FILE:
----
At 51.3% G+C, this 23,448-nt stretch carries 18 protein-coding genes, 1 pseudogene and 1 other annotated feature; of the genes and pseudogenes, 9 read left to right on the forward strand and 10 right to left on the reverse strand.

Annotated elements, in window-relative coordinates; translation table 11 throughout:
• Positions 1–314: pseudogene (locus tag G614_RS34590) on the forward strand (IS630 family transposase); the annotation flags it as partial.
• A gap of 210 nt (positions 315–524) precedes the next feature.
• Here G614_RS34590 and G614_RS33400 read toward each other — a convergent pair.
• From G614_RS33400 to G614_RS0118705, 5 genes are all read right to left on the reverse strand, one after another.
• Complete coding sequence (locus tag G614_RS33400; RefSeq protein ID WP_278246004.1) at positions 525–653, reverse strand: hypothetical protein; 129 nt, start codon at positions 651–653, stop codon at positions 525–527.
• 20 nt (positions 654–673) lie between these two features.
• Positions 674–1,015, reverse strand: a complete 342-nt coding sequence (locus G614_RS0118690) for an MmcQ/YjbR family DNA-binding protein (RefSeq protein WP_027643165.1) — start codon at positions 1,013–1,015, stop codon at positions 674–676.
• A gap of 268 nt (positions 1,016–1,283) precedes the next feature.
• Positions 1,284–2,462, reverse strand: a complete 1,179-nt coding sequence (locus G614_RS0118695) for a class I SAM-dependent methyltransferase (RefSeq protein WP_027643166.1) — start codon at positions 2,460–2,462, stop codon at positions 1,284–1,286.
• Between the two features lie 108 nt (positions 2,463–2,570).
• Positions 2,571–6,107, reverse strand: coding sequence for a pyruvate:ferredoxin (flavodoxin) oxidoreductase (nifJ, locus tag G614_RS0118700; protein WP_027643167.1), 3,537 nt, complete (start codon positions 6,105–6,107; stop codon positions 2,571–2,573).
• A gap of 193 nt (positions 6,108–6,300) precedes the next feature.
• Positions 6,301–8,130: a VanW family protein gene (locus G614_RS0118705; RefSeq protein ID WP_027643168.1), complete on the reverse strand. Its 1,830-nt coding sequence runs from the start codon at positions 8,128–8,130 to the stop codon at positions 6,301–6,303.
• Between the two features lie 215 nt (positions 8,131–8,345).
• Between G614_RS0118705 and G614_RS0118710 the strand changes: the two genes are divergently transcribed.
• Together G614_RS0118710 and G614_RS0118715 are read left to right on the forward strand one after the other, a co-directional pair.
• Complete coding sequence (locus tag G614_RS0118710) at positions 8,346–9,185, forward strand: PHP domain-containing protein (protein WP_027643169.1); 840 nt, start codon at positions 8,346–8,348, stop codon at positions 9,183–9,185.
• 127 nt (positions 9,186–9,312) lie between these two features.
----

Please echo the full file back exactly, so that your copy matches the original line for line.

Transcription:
At 51.3% G+C, this 23,448-nt stretch carries 18 protein-coding genes, 1 pseudogene and 1 other annotated feature; of the genes and pseudogenes, 9 read left to right on the forward strand and 10 right to left on the reverse strand.

Annotated elements, in window-relative coordinates; translation table 11 throughout:
• Positions 1–314: pseudogene (locus tag G614_RS34590) on the forward strand (IS630 family transposase); the annotation flags it as partial.
• A gap of 210 nt (positions 315–524) precedes the next feature.
• Here G614_RS34590 and G614_RS33400 read toward each other — a convergent pair.
• From G614_RS33400 to G614_RS0118705, 5 genes are all read right to left on the reverse strand, one after another.
• Complete coding sequence (locus tag G614_RS33400; RefSeq protein ID WP_278246004.1) at positions 525–653, reverse strand: hypothetical protein; 129 nt, start codon at positions 651–653, stop codon at positions 525–527.
• 20 nt (positions 654–673) lie between these two features.
• Positions 674–1,015, reverse strand: a complete 342-nt coding sequence (locus G614_RS0118690) for an MmcQ/YjbR family DNA-binding protein (RefSeq protein WP_027643165.1) — start codon at positions 1,013–1,015, stop codon at positions 674–676.
• A gap of 268 nt (positions 1,016–1,283) precedes the next feature.
• Positions 1,284–2,462, reverse strand: a complete 1,179-nt coding sequence (locus G614_RS0118695) for a class I SAM-dependent methyltransferase (RefSeq protein WP_027643166.1) — start codon at positions 2,460–2,462, stop codon at positions 1,284–1,286.
• Between the two features lie 108 nt (positions 2,463–2,570).
• Positions 2,571–6,107, reverse strand: coding sequence for a pyruvate:ferredoxin (flavodoxin) oxidoreductase (nifJ, locus tag G614_RS0118700; protein WP_027643167.1), 3,537 nt, complete (start codon positions 6,105–6,107; stop codon positions 2,571–2,573).
• A gap of 193 nt (positions 6,108–6,300) precedes the next feature.
• Positions 6,301–8,130: a VanW family protein gene (locus G614_RS0118705; RefSeq protein ID WP_027643168.1), complete on the reverse strand. Its 1,830-nt coding sequence runs from the start codon at positions 8,128–8,130 to the stop codon at positions 6,301–6,303.
• Between the two features lie 215 nt (positions 8,131–8,345).
• Between G614_RS0118705 and G614_RS0118710 the strand changes: the two genes are divergently transcribed.
• Together G614_RS0118710 and G614_RS0118715 are read left to right on the forward strand one after the other, a co-directional pair.
• Complete coding sequence (locus tag G614_RS0118710) at positions 8,346–9,185, forward strand: PHP domain-containing protein (protein WP_027643169.1); 840 nt, start codon at positions 8,346–8,348, stop codon at positions 9,183–9,185.
• 127 nt (positions 9,186–9,312) lie between these two features.